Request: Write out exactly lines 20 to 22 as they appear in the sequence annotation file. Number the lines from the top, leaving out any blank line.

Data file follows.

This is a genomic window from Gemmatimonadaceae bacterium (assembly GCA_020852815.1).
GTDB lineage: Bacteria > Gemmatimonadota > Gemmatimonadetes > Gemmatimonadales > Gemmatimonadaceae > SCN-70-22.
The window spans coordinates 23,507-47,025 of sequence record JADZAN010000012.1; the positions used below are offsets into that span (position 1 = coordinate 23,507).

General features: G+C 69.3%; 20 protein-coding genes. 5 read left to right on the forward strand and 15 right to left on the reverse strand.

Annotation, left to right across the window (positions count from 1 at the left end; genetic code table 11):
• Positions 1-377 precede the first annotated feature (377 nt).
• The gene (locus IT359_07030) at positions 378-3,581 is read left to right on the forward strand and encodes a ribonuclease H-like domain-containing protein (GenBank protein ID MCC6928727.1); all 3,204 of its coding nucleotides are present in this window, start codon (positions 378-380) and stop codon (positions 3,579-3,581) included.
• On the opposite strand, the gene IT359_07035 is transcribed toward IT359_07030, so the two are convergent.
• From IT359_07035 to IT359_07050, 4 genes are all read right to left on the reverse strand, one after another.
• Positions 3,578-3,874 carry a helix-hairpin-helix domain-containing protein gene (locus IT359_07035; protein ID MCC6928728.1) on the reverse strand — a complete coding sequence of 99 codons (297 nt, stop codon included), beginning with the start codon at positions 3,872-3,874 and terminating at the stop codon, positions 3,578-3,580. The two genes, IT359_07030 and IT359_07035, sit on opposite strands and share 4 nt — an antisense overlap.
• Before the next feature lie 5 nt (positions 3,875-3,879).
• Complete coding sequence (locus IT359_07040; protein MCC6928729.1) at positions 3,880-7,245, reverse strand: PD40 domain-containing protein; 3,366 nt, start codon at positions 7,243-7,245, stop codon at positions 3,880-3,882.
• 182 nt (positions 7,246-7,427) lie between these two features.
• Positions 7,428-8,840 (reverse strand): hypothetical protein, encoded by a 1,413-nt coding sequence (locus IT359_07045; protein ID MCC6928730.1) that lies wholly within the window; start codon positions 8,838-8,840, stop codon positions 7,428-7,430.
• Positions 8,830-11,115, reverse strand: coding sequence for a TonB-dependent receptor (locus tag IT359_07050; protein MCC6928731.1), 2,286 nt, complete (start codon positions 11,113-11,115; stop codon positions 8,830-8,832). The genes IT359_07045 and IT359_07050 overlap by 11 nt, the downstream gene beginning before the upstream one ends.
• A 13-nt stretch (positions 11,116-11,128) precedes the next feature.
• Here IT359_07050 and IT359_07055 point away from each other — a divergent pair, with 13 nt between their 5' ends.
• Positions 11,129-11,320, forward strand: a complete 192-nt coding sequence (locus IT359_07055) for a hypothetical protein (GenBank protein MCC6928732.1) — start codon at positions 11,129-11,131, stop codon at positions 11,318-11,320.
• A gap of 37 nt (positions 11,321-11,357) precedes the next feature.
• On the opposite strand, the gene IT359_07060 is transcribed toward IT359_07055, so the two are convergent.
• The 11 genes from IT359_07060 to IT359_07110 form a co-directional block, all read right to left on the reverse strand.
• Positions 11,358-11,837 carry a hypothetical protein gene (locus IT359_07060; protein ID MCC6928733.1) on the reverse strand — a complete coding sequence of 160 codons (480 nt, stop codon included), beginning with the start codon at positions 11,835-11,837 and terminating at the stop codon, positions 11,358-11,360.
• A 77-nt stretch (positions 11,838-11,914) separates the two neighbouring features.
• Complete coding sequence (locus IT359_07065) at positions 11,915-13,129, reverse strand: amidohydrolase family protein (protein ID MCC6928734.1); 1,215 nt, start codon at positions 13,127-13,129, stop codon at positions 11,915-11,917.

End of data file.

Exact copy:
• On the opposite strand, the gene IT359_07060 is transcribed toward IT359_07055, so the two are convergent.
• The 11 genes from IT359_07060 to IT359_07110 form a co-directional block, all read right to left on the reverse strand.
• Positions 11,358-11,837 carry a hypothetical protein gene (locus IT359_07060; protein ID MCC6928733.1) on the reverse strand — a complete coding sequence of 160 codons (480 nt, stop codon included), beginning with the start codon at positions 11,835-11,837 and terminating at the stop codon, positions 11,358-11,360.